North Haven Resident Appointed Secretary of the State to Fill Vacancy
Governor Ned Lamont (D) has appointed a North Haven resident to fill a vacancy created by the resignation of Denise Merrill who stepped down from her position as Secretary of State at noon on June 30.
Mark F. Kohler was appointed by Lamont on June 30 and was sworn-in on July 1. He will remain in the position until a newly elected Secretary of the State assumes office following the Nov. 8 election. According to Connecticut law, if the Office of the Secretary of the State becomes vacant when the General Assembly is not in session, the governor shall fill the position. The General Assembly adjourned the regular session on May 4.
“I am honored and humbled to be named by Governor Ned Lamont to serve out the remainder of this term and continue my public service on behalf of the people of the State of Connecticut,” Kohler said. “I have the utmost respect, appreciation, and admiration for the work Denise Merrill accomplished in this role, and I look forward to working with her dedicated team of professionals to ensure that our elections are carried out in an accessible, fair, and transparent manner. I thank Governor Lamont for this tremendous honor, and I look forward to carrying out the work of the state.”
Kohler retired earlier this year following a 30-year career in the Connecticut Office of the Attorney General, serving as an associate attorney general. During his three decades with the office, he served within several of its divisions, most notably from 2011 to 2021 as the head of the Special Litigation Department, which is responsible for representing all state constitutional officers, the legislature, and the judiciary, with responsibilities over election matters, charities, gaming, and federal Indian tribal issues. In this role, Kohler supervised all department litigation and agency counseling, and provided formal and informal opinions to state officials and agencies regarding a wide range of constitutional and statutory questions.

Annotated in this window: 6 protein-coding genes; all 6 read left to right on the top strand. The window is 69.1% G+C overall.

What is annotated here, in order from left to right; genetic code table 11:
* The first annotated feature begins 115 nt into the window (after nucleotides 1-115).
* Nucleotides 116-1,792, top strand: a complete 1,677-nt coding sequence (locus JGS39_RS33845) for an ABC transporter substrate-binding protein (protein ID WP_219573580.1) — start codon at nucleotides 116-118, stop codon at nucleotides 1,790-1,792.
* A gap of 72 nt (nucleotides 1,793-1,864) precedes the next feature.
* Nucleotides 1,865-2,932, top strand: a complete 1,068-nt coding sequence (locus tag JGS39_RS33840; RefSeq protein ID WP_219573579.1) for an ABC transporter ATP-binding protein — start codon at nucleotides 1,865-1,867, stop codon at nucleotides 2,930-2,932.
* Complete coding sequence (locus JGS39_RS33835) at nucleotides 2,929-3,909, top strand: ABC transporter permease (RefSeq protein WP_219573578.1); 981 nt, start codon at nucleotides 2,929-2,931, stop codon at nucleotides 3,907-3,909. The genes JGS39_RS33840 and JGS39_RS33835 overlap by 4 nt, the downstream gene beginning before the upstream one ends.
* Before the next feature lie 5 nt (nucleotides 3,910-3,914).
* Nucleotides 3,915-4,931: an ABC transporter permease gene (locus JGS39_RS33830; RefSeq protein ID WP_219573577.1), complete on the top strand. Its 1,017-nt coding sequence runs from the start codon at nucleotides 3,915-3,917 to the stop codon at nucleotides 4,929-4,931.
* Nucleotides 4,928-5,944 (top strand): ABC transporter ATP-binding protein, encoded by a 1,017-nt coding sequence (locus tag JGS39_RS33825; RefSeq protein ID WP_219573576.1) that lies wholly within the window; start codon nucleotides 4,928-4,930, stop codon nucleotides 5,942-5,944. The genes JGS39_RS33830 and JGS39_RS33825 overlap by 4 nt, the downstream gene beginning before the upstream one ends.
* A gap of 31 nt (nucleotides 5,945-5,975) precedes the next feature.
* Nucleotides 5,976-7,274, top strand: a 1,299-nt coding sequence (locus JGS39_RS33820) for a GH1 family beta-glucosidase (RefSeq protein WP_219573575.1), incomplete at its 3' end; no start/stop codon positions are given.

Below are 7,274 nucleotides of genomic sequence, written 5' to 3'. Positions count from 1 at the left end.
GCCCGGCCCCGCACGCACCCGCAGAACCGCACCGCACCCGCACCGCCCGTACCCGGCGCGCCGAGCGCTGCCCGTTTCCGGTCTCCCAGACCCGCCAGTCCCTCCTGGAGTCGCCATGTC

Governor Lamont explained that Kohler’s three decades of service in a leadership position at the Office of the Attorney General provides him with a considerable amount of experience that will benefit him as Secretary of the State.
“Mark is incredibly well-respected as a levelheaded, tactful, and experienced attorney who has a considerable understanding of Connecticut state statutes, particularly those concerning the operations of our elections and government administration,” Lamont said in a statement. “The circumstances surrounding the need to fill this vacancy are very unfortunate, but I am pleased that Mark has agreed to step away briefly from his retirement and return to state service. I am confident that this will be a smooth transition, and that the staff of dedicated professionals that Secretary Merrill has led during her nearly 12 years in office are ready to continue carrying out the office’s duties on behalf of the people of Connecticut.”
Former Secretary of the State Merrill, a Democrat who previously served as a member of the state House of Representatives, was elected as Secretary of the State in 2010 and was re-elected in 2014 and 2018. She announced her intent to resign from office to care for her ill husband on June 28.
“It is after long and serious consideration, and with a heavy heart, that I have decided to resign my office as Secretary of the State at the end of this month. My family’s health, and in particular my husband’s diagnosis of a degenerative disease, requires my full attention at this time, and cannot wait the six months left to finish out my term,” Merrill said in a statement.
Kohler will not seek the office in the Nov. 8 election.